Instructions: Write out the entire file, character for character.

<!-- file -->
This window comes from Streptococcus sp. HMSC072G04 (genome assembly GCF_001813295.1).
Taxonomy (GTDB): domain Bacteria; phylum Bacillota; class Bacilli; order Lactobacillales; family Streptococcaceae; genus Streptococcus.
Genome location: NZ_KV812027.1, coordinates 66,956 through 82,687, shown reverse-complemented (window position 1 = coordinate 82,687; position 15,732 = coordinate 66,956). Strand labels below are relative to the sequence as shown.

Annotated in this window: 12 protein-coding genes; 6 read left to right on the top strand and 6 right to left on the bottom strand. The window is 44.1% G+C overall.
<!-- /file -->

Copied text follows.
This window comes from Streptococcus sp. HMSC072G04 (genome assembly GCF_001813295.1).
Taxonomy (GTDB): domain Bacteria; phylum Bacillota; class Bacilli; order Lactobacillales; family Streptococcaceae; genus Streptococcus.
Genome location: NZ_KV812027.1, coordinates 66,956 through 82,687, shown reverse-complemented (window position 1 = coordinate 82,687; position 15,732 = coordinate 66,956). Strand labels below are relative to the sequence as shown.

Annotated in this window: 12 protein-coding genes; 6 read left to right on the top strand and 6 right to left on the bottom strand. The window is 44.1% G+C overall.